San Francisco General Hospital and Trauma Center stopped selling or serving sugar sweetened beverages of any type on its campus starting June 12. The Healthy Beverage Initiative affects retail cafés, and stores, vending and patient dining and involves the removal of regular sodas, juice cocktails and sweetened flavored waters in favor of selections like water, carbonated and flavored water, milk, tea, coffee, diet soft drinks and 100 percent fruit and vegetable juices.
The hospital also plans to introduce free “spa water” into its retail dining area, water flavored with various fruits and vegetables such as cucumber. Spa water was prominently featured at the Healthy Beverage Initiative kickoff event on June 12.
“We want people to understand that beverages are unique because they contribute to a non-compensatory form of calories,” says Corilee Watters, Ph.D., R.D., assistant director of food & nutrition services. “In other words, if you consume your calories as liquids, you do not compensate for that in changing your other intake, driving up obesity.
Watters notes that the initiative is especially important for San Francisco General, where the patient population is predominantly made up of groups disproportionately impacted by negative health outcomes traced to the overconsumption of sugar.
The June 12 date coincided with San Francisco General’s Summerfest celebration, which emphasizes wellness activities for participants that include hospital staff, patients and members of the community. It also accords with a larger push in the city of San Francisco to reduce the consumption of such products, including proposed legislation to prohibit advertising them on city property and banning them from purchase by city departments.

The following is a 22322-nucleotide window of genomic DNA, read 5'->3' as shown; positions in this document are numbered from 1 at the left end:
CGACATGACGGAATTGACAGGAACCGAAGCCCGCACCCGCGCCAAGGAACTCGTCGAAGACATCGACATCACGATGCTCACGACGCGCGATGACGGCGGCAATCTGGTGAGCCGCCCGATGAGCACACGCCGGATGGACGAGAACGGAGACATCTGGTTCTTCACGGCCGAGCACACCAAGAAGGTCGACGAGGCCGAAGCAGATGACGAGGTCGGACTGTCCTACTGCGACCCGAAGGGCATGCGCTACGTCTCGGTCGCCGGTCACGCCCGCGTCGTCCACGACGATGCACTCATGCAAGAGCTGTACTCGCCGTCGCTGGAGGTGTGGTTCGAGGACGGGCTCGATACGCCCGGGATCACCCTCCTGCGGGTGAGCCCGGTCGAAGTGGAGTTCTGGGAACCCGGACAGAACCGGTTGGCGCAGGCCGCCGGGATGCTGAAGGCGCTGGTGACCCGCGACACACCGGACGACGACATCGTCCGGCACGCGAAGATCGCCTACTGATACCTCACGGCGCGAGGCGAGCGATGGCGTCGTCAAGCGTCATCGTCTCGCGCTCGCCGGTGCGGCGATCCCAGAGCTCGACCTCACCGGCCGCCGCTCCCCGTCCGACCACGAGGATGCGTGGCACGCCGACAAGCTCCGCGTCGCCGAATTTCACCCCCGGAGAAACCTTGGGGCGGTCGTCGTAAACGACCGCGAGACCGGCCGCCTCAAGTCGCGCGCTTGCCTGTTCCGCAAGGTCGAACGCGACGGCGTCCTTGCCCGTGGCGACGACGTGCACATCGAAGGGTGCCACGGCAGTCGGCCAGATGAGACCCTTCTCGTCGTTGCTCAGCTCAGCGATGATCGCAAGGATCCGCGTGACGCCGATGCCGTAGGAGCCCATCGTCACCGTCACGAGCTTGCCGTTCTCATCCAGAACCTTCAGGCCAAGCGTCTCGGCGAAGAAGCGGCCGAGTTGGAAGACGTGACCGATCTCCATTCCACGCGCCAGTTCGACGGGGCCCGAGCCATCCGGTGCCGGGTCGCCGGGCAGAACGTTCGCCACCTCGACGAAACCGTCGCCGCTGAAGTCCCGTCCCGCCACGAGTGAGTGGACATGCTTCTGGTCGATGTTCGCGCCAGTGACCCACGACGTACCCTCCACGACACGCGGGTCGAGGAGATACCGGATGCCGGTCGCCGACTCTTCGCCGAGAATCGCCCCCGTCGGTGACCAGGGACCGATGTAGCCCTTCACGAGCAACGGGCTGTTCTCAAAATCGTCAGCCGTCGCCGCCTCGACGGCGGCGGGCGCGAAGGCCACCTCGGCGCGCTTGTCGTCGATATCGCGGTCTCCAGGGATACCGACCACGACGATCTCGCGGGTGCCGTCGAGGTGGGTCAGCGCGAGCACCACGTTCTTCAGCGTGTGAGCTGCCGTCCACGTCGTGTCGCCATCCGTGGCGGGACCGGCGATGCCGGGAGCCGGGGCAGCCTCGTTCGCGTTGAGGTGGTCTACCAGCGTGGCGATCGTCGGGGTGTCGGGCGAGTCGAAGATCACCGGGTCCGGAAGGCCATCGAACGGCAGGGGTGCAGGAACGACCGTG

Any backlash to the change at San Francisco General was deadened by careful laying of the groundwork, Watters says.
“We did a soft rollout. In our cafeteria over the course of the past month we have increased our inventory of other products as we at the same time used up our previous inventory. So the reaction from our customers was positive because it wasn’t a complete surprise and because people are seeing increased options.”
The hospital had also piloted the removal of sugar sweetened beverages from vending machines in one of its buildings a year ago and tracked the results. According to Watters, the study found that after an initial decline, sales numbers climbed back to where they were before the change as customers got used to the new range of selections.
There is expected to be no real impact on patient dining from the Healthy Beverage Initiative as sugar sweetened drinks had already been removed from patient menus (unless specifically requested) long ago.
Contact Mike Buzalka at [email protected]